Criticisms of the permanent portfolio

Inclusion of gold

Gold does not generate any income, unlike assets like stocks (via dividends), bonds (via coupons), real estate (via rent) or fixed deposits (via interest). Given how recurring cash flows like in the cases above are used to value assets like stocks, bonds and real estate, there is no way to value gold beyond hoping for a buyer to buy it at a higher price in the future.

A large allocation to a non-productive asset like gold is the main criticism for the permanent portfolio, given that inflation had been mainly falling since the 1970s (followed by a COVID-related rebound in 2021).

World average inflation rate 1981-2019

Inflation data source: here

Interest rate regime

Annual world interest rate

Interest rates data source: here

Long term bond returns are inversely proportional to the movement of interest rates. Falling rates boost bond returns and vice versa. Given its conceptual age, the permanent portfolio has not been tested in a rising interest rate regime. Barring small term impacts on both inflation and interest rates due to COVID-19, we expect interest rates (and inflation) to keep falling as India matures as an economy similar to the trends in global developing markets. This forecast should lead to an overweight position in long term bonds vs cash/short term bonds but the permanent portfolio requires both to be equal-weighted.

Implementation costs and taxes

Since rebalancing implies selling, investors will be impacted by how they are implementing the portfolio. If the permanent portfolio is implemented as a multi-asset mutual fund in India, there would be no taxes for the investor due to rebalancing happening inside the fund. However, if the investor chooses to implement the permanent portfolio via individual mutual funds there will be a severe impact of taxes on the portfolio performance.

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Can the permanent portfolio work as a unified portfolio?

A unified portfolio has a single asset allocation (equity, debt and other asset classes) for all goals irrespective of goal horizon and priority. As a result, the investor’s risk profile will be considered uniform for all goals.

Read more: Goal-based investing: should you use a unified portfolio?

Using eight years of monthly historical data from 2013 (100 observations), we have performed a Monte-Carlo simulation by generating simulated portfolios for the next eight years. One such portfolio is shown below:

Permanent portfolio in India simulation

As shown below, it is interesting to see how the portfolio behaves when multiple simulations are run. However, you should not take the runs below too seriously since the correlations will stay constant for eight years. That is one of the drawbacks of the simulation method - the results are only as good as the inputs.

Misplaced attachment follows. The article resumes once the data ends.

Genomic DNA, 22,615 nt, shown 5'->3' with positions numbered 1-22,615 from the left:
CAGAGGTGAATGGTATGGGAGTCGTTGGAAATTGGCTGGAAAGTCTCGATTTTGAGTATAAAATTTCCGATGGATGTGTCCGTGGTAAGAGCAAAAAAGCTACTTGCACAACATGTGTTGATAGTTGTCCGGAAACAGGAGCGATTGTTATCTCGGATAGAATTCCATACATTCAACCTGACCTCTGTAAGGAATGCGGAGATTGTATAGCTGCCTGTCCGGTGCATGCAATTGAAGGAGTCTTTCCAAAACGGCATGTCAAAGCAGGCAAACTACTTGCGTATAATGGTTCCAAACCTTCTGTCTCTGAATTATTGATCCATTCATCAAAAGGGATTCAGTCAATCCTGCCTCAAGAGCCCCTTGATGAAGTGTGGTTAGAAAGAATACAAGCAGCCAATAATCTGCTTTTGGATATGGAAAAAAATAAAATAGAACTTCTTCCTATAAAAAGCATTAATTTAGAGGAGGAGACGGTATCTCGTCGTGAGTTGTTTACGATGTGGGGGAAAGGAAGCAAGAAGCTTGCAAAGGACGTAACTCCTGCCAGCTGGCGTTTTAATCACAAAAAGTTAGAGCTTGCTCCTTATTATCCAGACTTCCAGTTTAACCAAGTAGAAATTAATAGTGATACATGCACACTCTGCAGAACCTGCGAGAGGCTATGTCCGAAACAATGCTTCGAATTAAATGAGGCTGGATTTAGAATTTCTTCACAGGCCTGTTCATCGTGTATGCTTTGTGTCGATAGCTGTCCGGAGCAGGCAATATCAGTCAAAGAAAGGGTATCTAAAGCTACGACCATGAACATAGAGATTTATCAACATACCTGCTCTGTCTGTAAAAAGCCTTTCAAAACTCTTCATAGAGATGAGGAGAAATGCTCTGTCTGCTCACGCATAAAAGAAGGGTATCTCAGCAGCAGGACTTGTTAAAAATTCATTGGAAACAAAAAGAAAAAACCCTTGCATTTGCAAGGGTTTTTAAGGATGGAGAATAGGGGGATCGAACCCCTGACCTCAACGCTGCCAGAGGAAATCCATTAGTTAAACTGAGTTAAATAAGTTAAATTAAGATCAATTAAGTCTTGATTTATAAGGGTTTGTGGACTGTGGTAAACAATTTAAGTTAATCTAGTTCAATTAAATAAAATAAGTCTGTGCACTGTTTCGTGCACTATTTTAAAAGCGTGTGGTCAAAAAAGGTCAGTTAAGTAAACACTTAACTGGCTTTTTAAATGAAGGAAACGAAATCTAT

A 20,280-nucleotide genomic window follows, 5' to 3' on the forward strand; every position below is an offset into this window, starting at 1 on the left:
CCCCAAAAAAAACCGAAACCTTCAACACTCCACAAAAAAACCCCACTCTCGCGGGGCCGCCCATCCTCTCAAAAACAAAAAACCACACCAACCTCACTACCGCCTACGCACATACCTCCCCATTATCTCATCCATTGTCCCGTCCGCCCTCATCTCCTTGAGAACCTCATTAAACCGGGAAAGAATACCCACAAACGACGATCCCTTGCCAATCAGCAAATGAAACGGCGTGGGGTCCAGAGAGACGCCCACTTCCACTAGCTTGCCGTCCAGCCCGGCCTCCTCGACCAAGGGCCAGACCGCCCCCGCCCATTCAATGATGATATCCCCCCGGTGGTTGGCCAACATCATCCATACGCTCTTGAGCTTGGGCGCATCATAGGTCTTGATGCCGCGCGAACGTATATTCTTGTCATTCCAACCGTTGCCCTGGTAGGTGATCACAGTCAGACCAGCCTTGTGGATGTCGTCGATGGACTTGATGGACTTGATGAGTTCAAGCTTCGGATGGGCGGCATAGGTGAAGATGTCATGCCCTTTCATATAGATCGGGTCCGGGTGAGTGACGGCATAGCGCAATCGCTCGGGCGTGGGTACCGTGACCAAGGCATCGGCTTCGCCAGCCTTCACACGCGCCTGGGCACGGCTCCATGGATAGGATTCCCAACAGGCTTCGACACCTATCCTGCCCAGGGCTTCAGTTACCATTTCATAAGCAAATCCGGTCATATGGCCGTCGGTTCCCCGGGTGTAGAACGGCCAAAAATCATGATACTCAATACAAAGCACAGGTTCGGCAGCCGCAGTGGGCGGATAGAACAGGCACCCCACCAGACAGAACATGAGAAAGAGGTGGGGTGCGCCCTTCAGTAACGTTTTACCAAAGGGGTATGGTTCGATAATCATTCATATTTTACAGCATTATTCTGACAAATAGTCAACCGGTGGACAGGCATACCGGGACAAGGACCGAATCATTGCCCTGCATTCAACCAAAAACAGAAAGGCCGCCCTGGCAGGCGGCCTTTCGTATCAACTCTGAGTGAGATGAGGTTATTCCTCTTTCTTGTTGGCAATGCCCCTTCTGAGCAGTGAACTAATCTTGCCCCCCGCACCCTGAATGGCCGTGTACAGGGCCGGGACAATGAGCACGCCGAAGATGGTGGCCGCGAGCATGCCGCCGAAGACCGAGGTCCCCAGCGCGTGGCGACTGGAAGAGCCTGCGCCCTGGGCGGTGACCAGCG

Readers should appreciate the limited history of the permanent portfolio being implementable in India. While the past has shown favourable results, anyone looking to invest in the permanent portfolio as a unified portfolio should understand the risks very well.

Implementing the permanent portfolio in India

The permanent portfolio can be implemented as an equal-weighted allocation of

  • Indian stocks using the Nifty 50, Nifty 100 or Nifty 500 index funds: options here
  • Long term bonds like a long duration gilt fund or a 10-year constant maturity gilt fund. Gilts are used to minimize the impact of credit risk on the portfolio
  • Gold via a gold mutual fund: options here
  • Cash via a liquid fund: options here

To lower trading and rebalancing costs due to taxes, a multi-asset fund-of-fund with suitable allocations will a better alternative than implementing via individual funds. A 30-30-30-10 portfolio is easier to find than one with 25% gold.

Who should invest?

Investors can invest using the permanent portfolio if

  • they value simplicity and are risk-averse
  • they prefer lower risk over the potential of higher returns
  • understand the assumptions under which the permanent portfolio is expected to operate. This portfolio will not be the best performing portfolio in most cases
  • have the conviction to stick to the portfolio allocation

Who should not invest?

Investors should avoid the permanent portfolio if

  • they are not implementing a uniform portfolio
  • they frequently change portfolios based on short term market movements. Globally, it has been seen that permanent portfolio implementations see a lot of inflows just after stress periods followed by outflows in an equity bull market
  • rebalancing is inefficient from a taxation perspective